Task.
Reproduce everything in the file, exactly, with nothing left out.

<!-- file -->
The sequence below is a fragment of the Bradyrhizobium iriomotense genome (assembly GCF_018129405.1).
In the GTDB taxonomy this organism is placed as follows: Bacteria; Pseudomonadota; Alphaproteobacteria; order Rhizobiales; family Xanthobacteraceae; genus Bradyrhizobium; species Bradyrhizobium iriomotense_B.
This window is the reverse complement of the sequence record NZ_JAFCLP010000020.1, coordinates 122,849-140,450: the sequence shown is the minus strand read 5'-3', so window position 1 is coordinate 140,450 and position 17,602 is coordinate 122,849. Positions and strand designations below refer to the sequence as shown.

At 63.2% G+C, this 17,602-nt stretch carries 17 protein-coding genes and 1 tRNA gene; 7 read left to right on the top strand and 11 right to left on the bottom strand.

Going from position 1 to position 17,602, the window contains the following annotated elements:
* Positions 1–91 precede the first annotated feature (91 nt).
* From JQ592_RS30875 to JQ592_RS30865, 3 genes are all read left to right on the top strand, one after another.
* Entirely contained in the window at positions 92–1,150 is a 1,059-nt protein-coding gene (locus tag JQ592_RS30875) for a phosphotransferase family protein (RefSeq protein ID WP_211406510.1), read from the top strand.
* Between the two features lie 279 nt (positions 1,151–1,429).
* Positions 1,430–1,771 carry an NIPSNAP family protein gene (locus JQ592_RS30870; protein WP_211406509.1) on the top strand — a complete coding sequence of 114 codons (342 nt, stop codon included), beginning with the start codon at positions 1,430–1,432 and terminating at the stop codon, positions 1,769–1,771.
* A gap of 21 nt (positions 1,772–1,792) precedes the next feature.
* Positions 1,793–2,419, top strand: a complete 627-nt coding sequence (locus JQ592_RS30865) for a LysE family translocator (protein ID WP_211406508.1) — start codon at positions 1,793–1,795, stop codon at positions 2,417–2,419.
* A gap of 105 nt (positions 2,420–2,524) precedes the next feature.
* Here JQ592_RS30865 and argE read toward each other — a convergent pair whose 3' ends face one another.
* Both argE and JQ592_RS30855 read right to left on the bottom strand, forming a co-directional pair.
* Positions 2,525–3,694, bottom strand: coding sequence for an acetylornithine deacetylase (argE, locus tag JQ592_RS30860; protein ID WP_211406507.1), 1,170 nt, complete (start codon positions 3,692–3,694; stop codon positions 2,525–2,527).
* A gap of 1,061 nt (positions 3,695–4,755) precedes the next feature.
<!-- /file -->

The sequence below is a fragment of the Bradyrhizobium iriomotense genome (assembly GCF_018129405.1).
In the GTDB taxonomy this organism is placed as follows: Bacteria; Pseudomonadota; Alphaproteobacteria; order Rhizobiales; family Xanthobacteraceae; genus Bradyrhizobium; species Bradyrhizobium iriomotense_B.
This window is the reverse complement of the sequence record NZ_JAFCLP010000020.1, coordinates 122,849-140,450: the sequence shown is the minus strand read 5'-3', so window position 1 is coordinate 140,450 and position 17,602 is coordinate 122,849. Positions and strand designations below refer to the sequence as shown.

At 63.2% G+C, this 17,602-nt stretch carries 17 protein-coding genes and 1 tRNA gene; 7 read left to right on the top strand and 11 right to left on the bottom strand.

Going from position 1 to position 17,602, the window contains the following annotated elements:
* Positions 1–91 precede the first annotated feature (91 nt).
* From JQ592_RS30875 to JQ592_RS30865, 3 genes are all read left to right on the top strand, one after another.
* Entirely contained in the window at positions 92–1,150 is a 1,059-nt protein-coding gene (locus tag JQ592_RS30875) for a phosphotransferase family protein (RefSeq protein ID WP_211406510.1), read from the top strand.
* Between the two features lie 279 nt (positions 1,151–1,429).
* Positions 1,430–1,771 carry an NIPSNAP family protein gene (locus JQ592_RS30870; protein WP_211406509.1) on the top strand — a complete coding sequence of 114 codons (342 nt, stop codon included), beginning with the start codon at positions 1,430–1,432 and terminating at the stop codon, positions 1,769–1,771.
* A gap of 21 nt (positions 1,772–1,792) precedes the next feature.
* Positions 1,793–2,419, top strand: a complete 627-nt coding sequence (locus JQ592_RS30865) for a LysE family translocator (protein ID WP_211406508.1) — start codon at positions 1,793–1,795, stop codon at positions 2,417–2,419.
* A gap of 105 nt (positions 2,420–2,524) precedes the next feature.
* Here JQ592_RS30865 and argE read toward each other — a convergent pair whose 3' ends face one another.
* Both argE and JQ592_RS30855 read right to left on the bottom strand, forming a co-directional pair.
* Positions 2,525–3,694, bottom strand: coding sequence for an acetylornithine deacetylase (argE, locus tag JQ592_RS30860; protein ID WP_211406507.1), 1,170 nt, complete (start codon positions 3,692–3,694; stop codon positions 2,525–2,527).
* A gap of 1,061 nt (positions 3,695–4,755) precedes the next feature.